Here is the view of a parent with particular reason to be interested in Albion's youth system.

"It's always nice to see young boys come through and play for their local side. That's what it's all about really, but it becomes more and more difficult the higher you get.

"Now we are in the top division it will be a lot more difficult for young boys to step in.

"Dunky and Solly stepped into the Championship, Dunky even League One. They've learnt their trade and are now flourishing in the Premier League, but you need an outstanding talent in a youngster, I think, to drop them into a Premier League side."

These are the words of Albion centre-forward Glenn Murray, whose son is in the Academy. And he is right.

The reality is reaching the Premier League has made it even harder for youngsters through the various age groups, dreaming of one day breaking into the first team.

Murray's remarks, made while discussing the success down the years of Southampton's production line, strike at the heart of the problem for the prospects who have won two World Cups for England.

In the summer it was the under-20's, now the under-17s and their thrilling comeback against Spain.

The future looks bright, as long as they get an opportunity to continue their development.

That is the tricky bit, especially as the majority are attached to elite clubs.

Take Phil Foden, for example, who scored twice against Spain, was named player of the tournament and, according to Phil Neville, is a "superstar in the making".

Pep Guardiola speaks highly of Foden but he will need to live up to Neville's exalted billing to get much game time in Manchester City's star-studded Premier League squad any time soon.

There is more chance for them at clubs outside of the top six, although even then it is tough.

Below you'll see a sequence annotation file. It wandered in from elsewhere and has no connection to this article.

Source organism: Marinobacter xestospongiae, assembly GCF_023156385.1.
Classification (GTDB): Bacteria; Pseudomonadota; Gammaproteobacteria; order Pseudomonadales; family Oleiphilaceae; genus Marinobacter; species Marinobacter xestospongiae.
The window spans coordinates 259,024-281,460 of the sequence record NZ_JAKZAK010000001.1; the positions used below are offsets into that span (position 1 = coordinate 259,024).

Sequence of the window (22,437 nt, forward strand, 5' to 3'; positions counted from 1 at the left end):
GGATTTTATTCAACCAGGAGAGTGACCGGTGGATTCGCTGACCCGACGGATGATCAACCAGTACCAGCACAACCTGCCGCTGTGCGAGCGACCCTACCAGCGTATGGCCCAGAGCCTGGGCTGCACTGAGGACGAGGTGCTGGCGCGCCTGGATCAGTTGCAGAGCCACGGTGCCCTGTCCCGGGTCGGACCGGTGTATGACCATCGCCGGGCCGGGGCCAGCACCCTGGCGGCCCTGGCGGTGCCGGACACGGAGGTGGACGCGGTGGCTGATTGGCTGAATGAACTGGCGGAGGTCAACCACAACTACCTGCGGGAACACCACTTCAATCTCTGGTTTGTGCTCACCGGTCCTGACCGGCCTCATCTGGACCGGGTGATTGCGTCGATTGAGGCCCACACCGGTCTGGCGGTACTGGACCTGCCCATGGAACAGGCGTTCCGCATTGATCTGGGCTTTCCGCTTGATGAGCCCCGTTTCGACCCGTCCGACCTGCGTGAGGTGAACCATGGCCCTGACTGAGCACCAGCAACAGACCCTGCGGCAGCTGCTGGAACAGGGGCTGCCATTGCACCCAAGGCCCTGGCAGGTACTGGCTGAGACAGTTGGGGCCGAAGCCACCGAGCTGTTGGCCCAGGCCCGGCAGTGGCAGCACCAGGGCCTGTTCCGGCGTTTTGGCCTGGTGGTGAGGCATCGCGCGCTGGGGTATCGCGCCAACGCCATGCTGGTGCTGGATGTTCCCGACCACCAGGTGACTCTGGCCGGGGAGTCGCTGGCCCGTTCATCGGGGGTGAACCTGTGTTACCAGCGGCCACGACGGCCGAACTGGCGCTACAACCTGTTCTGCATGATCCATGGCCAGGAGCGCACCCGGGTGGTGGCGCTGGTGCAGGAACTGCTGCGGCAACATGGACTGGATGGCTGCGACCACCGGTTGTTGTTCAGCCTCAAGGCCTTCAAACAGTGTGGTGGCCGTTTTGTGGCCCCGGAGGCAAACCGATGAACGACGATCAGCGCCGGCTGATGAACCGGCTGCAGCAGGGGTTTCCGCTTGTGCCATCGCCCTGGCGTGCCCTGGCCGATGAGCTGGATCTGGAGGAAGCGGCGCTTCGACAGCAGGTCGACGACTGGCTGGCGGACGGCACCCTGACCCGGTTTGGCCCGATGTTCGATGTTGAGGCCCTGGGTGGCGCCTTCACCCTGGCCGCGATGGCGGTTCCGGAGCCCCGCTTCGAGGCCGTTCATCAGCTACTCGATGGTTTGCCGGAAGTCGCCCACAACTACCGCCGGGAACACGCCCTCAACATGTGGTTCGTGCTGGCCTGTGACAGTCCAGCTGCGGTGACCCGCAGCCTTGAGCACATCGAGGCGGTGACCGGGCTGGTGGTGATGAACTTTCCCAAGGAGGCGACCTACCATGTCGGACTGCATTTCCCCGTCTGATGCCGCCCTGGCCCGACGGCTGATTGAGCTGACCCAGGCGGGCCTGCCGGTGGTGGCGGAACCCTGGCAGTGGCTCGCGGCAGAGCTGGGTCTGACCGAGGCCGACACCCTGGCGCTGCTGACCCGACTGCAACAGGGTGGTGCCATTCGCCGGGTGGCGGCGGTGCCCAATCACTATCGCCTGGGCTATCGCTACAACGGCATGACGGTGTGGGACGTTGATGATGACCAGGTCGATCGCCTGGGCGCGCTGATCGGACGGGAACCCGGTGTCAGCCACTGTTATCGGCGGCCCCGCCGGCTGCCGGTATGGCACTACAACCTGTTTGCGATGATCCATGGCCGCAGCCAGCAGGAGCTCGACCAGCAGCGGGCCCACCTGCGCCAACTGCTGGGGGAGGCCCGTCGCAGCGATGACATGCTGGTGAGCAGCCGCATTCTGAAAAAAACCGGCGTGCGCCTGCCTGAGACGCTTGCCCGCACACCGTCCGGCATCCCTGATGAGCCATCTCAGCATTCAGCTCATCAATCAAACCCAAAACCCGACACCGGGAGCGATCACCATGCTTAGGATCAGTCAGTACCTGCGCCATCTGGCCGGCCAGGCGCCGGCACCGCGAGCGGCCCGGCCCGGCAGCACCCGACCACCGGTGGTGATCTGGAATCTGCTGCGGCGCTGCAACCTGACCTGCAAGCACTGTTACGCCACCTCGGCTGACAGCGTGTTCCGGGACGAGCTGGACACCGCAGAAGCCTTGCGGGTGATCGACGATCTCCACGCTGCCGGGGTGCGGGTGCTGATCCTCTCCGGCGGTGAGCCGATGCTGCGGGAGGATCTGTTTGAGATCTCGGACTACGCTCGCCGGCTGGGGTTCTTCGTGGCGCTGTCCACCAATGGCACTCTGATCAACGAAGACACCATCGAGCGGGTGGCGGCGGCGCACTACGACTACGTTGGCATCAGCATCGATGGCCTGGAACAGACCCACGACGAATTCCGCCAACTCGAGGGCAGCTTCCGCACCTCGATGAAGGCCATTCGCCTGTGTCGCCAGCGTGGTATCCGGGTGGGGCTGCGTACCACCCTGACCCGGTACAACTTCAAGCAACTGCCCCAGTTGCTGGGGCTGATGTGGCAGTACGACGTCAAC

Dominic Calvert-Lewin at Everton and Lewis Cook at Bournemouth have played games since the under-20s triumphed in the summer.

Will it last? Both clubs are currently in the bottom three. Everton are without a manager and the general consensus is, for all their summer spending, they are in desperate need of a striker after losing Romelu Lukaku to Manchester United.

Come January with a new boss and new forward, Calvert-Lewin's opportunities are likely to be far more limited.

You cannot blame the managers. The impatience of owners and supporters does not allow them to think long-term.

Most are a handful of bad results away from the sack. It is hard to keep faith in kids, still learning the game, in those circumstances.

As Murray points out, Dunk and March (below) had the benefit of breaking through when Albion were playing at a lower level. All the while the club remains in the Premier League it will be challenging for any youngster to make such a leap.

The Argus: Even now it is tough for March. He performed consistently well across the first eight games but has lost his place in the last two matches. Jose Izquierdo was not going to stay on the bench forever, not after the Seagulls splashed out a record £13.5 million on the Colombian winger.

On Saturday at Swansea, Albion face Tammy Abraham, the centre-forward they wanted to borrow from Chelsea in the summer.

Chelsea have 26 players out on loan. They receive a lot of criticism for this, much of it unjustified.

Izzy Brown is with the Seagulls, Ruben Loftus-Cheek at Crystal Palace, Kurt Zouma at Stoke, Kasey Palmer at Huddersfield.

Fikayo Tomori, another of the England under-20s world champions - who was with Albion last season - is among a raft of others Chelsea players loaned out to Championship clubs (in his case Hull).

They are all being exposed to a first team environment at a high level. They will benefit more from that than the cosseted world of under-23s football.

If they are not, in the end, considered good enough for Chelsea's first team, they will at least have been given the opportunity to show they are good enough to make it elsewhere.